Marginal and informal housing a COVID health risk

New research finds the COVID-19 pandemic has exposed a rise in underlying housing vulnerabilities such as overcrowding and a link between falling demand for Airbnb style short-term rental accommodation and an increase in long-term private rental housing availability.

The research, ‘Marginal housing during COVID-19’ commissioned by the Australian Housing and Urban Research Institute (AHURIA) was led by research author Dr Caitlin Buckle from the Sydney School of Architecture, Design and Planning. It examined the impact of the pandemic on health and housing risks in marginal and informal housing, as well as changes to the demand and supply of short-term rental (STR) housing during COVID-19.

It found residents of ‘informal’ and marginal tenures-particularly those living in substandard or overcrowded rental accommodation-may face additional health risks in the context of COVID-19, largely because of the need to share bedrooms and facilities such as bathrooms and kitchens.

Indeed, the report examined emerging research from the US which indicates that, for every five percent increase in the number of households with poor housing conditions – such as overcrowding, incomplete kitchen facilities, or incomplete plumbing facilities (all characteristics of marginal and informal housing) – there was a 50 percent higher risk of COVID-19 infections.

“We’ve also seen risks to stable tenures due to informal rental arrangements negotiated between landlords and tenants, or between members of group or share households,” said Dr Buckle.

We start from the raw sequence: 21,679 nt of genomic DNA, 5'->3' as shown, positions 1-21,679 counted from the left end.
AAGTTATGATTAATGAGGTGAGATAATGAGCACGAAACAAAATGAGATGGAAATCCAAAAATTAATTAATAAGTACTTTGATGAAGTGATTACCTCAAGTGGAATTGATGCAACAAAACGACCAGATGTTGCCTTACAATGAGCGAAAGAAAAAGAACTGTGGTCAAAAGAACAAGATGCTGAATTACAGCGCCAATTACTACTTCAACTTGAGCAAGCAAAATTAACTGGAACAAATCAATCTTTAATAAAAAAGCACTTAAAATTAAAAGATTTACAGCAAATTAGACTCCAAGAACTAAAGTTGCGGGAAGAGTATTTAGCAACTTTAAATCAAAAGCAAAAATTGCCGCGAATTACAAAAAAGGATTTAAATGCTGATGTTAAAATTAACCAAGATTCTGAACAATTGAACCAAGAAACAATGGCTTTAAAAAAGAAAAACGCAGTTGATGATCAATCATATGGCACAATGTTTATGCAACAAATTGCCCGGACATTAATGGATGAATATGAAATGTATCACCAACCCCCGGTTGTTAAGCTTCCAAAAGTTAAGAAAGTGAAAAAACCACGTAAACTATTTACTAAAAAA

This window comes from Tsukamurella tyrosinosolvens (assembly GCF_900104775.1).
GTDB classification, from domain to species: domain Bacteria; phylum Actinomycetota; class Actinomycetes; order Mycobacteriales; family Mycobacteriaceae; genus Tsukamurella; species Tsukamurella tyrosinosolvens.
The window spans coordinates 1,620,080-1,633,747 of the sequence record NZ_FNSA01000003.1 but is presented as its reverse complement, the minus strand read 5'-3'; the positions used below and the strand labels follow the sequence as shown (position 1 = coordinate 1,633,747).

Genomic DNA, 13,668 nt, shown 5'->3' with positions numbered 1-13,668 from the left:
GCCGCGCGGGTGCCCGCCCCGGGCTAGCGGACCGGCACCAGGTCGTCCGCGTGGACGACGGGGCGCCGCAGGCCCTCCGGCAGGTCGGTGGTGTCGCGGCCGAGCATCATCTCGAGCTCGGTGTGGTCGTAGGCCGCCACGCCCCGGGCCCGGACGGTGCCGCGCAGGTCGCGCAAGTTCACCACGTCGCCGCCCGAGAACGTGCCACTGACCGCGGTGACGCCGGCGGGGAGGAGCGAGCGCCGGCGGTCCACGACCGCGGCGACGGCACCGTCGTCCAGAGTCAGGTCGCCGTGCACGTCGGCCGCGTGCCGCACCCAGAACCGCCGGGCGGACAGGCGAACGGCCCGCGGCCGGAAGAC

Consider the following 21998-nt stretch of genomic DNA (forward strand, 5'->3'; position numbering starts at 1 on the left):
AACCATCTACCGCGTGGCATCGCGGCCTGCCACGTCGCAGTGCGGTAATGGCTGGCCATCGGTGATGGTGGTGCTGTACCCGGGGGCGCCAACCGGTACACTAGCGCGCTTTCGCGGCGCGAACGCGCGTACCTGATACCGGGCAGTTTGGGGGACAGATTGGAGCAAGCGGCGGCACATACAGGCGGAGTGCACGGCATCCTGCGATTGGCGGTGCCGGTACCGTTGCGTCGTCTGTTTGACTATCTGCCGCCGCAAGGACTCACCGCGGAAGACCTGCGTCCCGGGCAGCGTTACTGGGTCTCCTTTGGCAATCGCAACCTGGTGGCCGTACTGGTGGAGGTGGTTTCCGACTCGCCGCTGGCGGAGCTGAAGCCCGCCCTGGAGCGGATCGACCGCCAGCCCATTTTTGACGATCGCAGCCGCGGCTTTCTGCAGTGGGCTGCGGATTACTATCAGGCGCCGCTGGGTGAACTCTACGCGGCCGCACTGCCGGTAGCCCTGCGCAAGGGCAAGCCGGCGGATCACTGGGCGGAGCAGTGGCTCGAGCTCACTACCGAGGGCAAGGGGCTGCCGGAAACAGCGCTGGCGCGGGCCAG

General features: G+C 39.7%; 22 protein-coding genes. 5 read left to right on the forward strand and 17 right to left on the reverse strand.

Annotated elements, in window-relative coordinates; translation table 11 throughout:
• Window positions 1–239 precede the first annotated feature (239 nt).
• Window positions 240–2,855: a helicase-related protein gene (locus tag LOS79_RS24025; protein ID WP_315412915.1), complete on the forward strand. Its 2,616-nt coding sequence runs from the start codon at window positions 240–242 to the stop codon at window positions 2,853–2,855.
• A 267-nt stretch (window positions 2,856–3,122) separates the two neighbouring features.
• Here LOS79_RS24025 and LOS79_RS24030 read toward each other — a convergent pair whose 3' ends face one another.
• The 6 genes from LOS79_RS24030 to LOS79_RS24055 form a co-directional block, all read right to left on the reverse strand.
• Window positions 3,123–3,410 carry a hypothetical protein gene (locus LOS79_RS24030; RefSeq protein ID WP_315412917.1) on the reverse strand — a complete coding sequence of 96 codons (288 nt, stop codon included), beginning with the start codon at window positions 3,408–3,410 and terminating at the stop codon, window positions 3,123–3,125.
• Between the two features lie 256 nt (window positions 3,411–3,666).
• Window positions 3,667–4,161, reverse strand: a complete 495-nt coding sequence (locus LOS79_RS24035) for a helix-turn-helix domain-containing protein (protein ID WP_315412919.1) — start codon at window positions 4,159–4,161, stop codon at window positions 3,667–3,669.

“In the specific context of the COVID-19 pandemic, there have been reports of international students and migrants being evicted from share houses, resorting to rough sleeping and facing housing discrimination due to fears of virus transmission.”

The report identified significant risks to older residents living in marginal housing during the pandemic.

“Age is a known risk factor in relation to the COVID-19 virus and people over the age of 60 living in substandard housing such as boarding houses will have multiple vulnerabilities,” said Dr Buckle.

“Given the concentration of residents in boarding houses, and the prevalence of shared facilities, older residents are likely to be at increased risk of infection”.

The report also found evidence of a link between falling demand for Airbnb style short-term rental accommodation during the pandemic, and an increase in long-term private rental housing availability in the case study housing markets of Sydney and Hobart.

“This suggests the loss of residential units to Airbnb-style platforms affected private rental housing supply and affordability pre-pandemic.

“Our analysis showed even small changes in the rental vacancy rate associated with the release of short-term rental properties back into the rental market had significant impacts on rents in Sydney and Hobart.”

Dr Caitlin Buckle, School of Architecture, Design and Planning

The findings suggest, as tourist demand returns to the major cities, there is a need to address the potential loss of permanent rental accommodation through stronger regulations on short term rentals in high demand housing markets.

Authored by:

Caitlin Buckle, University of Sydney

Nicole Gurran, University of Sydney

Peter Phibbs, University of Sydney

Tess Lea, University of Sydney

Rashi Shrivastava, University of Sydney

Patrick Harris, UNSW Sydney

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